The Orkoiyot occupied a sacred and special role within the Nandi and Kipsigis people of Kenya. He held the dual roles of chief spiritual and military leader, and had the authority to make decisions regarding security particularly the waging of war. Notable Orkoiik include Kimnyole Arap Turukat, Koitalel Arap Samoei and Barsirian Arap Manyei.
The origin of the word is unknown though Huntinford (1927) speculates that the word orkoiyot derives from koiyo (raided cattle).
The word predates the office it would represent among the Nandi as evinced by its presence in other Kalenjin communities e.g Kony (orkōan, orkōandet) and Suk (werkoiyon). It was originally applied to a class of wizards who were perceived to be of a benevolent nature and were thus tolerated and were distinct from ponik, a class of wizards who were perceived to only be evil. Huntingford (1972) notes that the men-folk of the Kamwaike oret were the traditional orkoiik in Nandi before the Masai family of Kapuso took the pre-eminence from them.
The office that the Orkoiyot held was referred to as the Orkoinotet and was established among the Nandi by Kipsegun, a Segelai Maasai. The abilities that distinguished an Orkoiyot were hereditary and thus the office passed on to his son Arap Kipsegun though their dynasty was short-lived and ended with the son.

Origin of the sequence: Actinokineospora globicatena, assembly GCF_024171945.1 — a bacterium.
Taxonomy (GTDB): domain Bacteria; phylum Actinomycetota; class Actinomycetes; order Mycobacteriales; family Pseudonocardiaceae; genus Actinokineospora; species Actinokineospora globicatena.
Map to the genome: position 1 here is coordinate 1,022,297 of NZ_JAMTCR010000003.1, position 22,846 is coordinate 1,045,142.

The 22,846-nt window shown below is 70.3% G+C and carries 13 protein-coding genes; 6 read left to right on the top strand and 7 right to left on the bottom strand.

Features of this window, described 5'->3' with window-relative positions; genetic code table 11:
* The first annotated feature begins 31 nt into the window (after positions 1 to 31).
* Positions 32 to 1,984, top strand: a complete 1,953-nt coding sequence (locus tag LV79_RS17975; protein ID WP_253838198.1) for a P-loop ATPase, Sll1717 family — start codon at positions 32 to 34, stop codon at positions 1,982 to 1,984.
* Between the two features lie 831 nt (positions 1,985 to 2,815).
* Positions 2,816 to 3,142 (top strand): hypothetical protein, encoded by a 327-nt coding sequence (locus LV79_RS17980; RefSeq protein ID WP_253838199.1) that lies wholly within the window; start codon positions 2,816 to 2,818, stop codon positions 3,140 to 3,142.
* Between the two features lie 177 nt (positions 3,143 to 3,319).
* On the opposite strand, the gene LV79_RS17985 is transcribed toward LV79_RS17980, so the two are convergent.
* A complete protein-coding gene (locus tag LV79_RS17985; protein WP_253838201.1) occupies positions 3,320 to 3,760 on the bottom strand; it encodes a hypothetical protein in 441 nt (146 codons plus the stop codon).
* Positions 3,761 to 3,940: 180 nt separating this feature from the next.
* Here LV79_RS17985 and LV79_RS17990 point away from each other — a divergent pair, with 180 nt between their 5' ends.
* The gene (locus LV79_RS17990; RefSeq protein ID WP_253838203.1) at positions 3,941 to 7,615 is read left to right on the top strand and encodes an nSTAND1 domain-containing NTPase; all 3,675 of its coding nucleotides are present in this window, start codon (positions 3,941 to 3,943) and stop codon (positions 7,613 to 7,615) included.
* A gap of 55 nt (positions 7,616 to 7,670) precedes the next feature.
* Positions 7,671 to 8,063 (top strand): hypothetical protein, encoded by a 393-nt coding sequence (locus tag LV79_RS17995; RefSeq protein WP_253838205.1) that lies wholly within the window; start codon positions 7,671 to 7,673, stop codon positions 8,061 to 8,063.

The second dynasty was founded through a woman named Moki chebo Cheplabot, the wife of a Maasai Laibon who fled during a war with the Nandi while pregnant. She later bore two sons, Kopokoii and Barsapotwa, while hiding in caves near Keben in the Mogobich Valley. Moki and her sons, the former who would become the first Orkoiyot of the second and last dynasty, were captured and adopted into the Talai clan. The Talai are a widespread Kalenjin clan and among the Nandi are aligned with the Lion Totem.
The Orkoinotet lasted for over fifty years and went through a period of a dual administration during the time of Arap Kipsegun and Kopokoii until the former was ousted.
Administrative structure of the Nandi
The Orkoiik were recognized across Nandi as being at the head of the governance system. They did not however play a large role in the affairs of everyday life; which were handled by the Kiruogik, heads of the districts and direct representatives of the people.
The Kiruogindet (pl. Kiruogik) was spokesman or counselor chosen by the people in each district (pororiet). They were responsible to the Orkoiyot through the Maotiot for the good governance of their respective districts and the enrollment of troops in time of war.
The Orkoiyot appointed one Maotiot (pl. Maotik) in each district to represent the Orkoiyot at the district level